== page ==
Tell us about your personal background. Why are you passionate about this issue? Making an idea a reality takes innovation, dedication and strong leadership. Do you have the necessary entrepreneurial skills to realize your vision?
I conceived of the idea of Play31 when I was volunteering in Sierra Leone in 2008. I had spent the past weeks learning about the reconciliation and healing processes, which were starting to build after a decade of brutal civil war. One morning, three little boys asked me if I wanted to play a game of football. I did, but as we started kicking the ball, I realized it was rendered useless by a big cut. I bought the boys a new ball and the enthusiasm and joy that resulted was what gave me the ‘revelation’ of building Play31. I understood that the game I loved could be used not just to spread joy, but to bring people, who had been torn apart by war, together again. It’s the best idea I’ve ever had and there’s nothing I’m more passionate about than achieving Play31’s goal of bringing social change through football.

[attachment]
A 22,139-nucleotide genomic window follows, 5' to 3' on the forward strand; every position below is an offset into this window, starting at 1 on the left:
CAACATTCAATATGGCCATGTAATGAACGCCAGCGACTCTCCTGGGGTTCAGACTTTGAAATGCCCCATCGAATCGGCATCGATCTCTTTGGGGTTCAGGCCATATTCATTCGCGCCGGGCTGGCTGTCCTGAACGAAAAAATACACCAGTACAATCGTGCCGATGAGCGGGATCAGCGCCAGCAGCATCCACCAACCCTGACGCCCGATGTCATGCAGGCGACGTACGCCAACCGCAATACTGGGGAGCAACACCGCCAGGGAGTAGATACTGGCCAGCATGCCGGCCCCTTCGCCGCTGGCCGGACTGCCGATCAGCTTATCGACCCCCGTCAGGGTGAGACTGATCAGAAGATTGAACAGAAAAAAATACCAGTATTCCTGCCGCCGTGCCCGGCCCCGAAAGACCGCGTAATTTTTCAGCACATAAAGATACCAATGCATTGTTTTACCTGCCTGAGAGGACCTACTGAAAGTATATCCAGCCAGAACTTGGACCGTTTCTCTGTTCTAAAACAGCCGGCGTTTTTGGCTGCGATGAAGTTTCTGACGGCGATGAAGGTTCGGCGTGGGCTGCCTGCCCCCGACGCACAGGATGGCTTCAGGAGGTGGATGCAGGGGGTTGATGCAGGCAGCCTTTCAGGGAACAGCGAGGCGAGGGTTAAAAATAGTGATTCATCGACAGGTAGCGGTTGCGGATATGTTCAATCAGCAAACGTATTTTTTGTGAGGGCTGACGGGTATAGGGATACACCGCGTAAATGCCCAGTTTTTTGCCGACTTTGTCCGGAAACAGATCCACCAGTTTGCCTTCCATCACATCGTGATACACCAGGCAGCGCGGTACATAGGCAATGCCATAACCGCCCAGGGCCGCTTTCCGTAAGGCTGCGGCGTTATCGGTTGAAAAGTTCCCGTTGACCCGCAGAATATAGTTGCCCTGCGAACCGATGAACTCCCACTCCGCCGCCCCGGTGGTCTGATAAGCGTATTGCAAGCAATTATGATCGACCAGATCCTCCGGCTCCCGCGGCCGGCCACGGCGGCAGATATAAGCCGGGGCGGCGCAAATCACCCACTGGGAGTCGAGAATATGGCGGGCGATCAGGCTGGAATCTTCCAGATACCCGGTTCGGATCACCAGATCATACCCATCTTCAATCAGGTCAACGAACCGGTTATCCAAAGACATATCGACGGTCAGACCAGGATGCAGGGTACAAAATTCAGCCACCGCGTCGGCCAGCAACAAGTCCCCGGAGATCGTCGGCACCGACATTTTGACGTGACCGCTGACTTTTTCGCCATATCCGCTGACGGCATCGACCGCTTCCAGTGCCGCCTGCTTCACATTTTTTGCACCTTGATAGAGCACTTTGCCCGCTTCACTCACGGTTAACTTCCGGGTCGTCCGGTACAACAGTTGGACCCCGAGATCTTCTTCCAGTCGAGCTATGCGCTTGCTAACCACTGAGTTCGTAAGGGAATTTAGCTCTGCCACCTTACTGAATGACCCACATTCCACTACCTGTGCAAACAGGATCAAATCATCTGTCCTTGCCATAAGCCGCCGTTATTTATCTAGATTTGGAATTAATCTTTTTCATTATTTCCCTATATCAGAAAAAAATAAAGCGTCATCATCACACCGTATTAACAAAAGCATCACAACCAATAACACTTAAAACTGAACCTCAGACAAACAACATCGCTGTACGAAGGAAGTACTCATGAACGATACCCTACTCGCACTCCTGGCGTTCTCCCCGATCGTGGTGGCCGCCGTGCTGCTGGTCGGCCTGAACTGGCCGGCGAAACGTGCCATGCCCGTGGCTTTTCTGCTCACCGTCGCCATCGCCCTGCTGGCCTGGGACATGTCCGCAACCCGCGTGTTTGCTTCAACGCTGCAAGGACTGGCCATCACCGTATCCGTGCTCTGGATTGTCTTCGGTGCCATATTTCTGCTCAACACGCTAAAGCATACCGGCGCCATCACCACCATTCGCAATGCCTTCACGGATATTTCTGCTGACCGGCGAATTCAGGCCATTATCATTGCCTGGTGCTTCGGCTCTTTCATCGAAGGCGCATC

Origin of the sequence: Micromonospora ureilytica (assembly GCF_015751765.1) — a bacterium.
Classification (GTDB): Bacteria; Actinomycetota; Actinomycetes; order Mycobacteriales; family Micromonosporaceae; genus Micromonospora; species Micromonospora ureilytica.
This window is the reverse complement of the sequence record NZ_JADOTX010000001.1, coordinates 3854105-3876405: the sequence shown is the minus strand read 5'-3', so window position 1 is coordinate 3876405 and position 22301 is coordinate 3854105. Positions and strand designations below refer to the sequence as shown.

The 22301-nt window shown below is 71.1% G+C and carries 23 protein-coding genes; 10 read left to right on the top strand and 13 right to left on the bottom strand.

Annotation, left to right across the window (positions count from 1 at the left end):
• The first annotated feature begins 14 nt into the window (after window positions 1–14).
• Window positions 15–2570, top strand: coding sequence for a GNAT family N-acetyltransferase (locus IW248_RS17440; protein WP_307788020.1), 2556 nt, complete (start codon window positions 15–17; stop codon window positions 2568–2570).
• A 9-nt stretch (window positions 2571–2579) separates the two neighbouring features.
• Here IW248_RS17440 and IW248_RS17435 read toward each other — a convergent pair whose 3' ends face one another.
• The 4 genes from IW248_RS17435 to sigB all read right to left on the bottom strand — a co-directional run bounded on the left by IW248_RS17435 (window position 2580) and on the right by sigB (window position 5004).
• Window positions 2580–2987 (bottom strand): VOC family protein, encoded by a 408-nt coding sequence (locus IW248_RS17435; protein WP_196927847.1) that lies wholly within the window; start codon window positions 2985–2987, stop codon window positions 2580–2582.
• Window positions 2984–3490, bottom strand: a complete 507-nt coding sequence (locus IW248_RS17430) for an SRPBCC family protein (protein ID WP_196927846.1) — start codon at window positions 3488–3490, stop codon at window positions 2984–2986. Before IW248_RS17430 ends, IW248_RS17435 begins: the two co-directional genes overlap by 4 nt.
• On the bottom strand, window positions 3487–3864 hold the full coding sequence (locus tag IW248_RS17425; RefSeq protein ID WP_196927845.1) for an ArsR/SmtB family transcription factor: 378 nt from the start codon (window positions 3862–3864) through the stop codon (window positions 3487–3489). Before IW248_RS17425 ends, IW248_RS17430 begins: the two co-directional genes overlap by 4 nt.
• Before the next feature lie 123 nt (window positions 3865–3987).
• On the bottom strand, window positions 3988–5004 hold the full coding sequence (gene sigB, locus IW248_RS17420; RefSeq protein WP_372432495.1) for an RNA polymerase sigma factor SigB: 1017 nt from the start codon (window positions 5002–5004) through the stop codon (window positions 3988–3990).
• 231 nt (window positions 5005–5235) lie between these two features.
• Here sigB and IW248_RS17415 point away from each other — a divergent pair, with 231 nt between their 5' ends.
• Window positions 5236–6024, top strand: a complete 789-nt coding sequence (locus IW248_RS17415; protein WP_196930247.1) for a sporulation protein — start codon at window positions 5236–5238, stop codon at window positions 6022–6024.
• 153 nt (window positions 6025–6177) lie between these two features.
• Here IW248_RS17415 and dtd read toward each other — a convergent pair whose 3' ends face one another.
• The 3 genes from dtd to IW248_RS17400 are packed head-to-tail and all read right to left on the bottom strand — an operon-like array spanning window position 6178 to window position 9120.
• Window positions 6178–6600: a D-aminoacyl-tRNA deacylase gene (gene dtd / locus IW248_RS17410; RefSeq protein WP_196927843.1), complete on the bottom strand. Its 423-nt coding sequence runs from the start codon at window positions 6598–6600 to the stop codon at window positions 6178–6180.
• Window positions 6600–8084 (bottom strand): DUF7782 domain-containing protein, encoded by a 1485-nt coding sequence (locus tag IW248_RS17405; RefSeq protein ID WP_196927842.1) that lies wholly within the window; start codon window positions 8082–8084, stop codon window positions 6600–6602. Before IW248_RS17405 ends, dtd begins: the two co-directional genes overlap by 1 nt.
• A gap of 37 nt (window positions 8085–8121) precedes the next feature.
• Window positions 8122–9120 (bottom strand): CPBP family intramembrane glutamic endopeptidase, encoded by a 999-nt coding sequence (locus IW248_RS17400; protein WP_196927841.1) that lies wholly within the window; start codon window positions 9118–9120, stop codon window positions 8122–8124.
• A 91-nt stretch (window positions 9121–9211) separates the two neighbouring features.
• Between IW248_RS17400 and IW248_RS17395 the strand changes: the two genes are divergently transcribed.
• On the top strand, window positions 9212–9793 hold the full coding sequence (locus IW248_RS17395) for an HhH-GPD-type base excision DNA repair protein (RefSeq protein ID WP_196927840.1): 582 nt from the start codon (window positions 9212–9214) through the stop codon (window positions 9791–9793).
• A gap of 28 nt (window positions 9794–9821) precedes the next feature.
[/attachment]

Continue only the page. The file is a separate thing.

I have a strong entrepreneurial background in human rights and conflict resolution with a master’s degree from Columbia University, work experience from NGOs, government, and think tanks, and participation in various leadership programs. I have built teams of volunteers, staff and board members on three continents and I have learned invaluable lessons in leadership, organizational change, and structured processes along the way.
About Your Organization
Denmark, CC, Copenhagen
Country where this project is creating social impact
Sierra Leone, Kono , Moyamba , Kailahun , Koinadugu
Is your organization a
Non‐profit/NGO/citizen sector organization
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The Need: What problem are you trying to solve?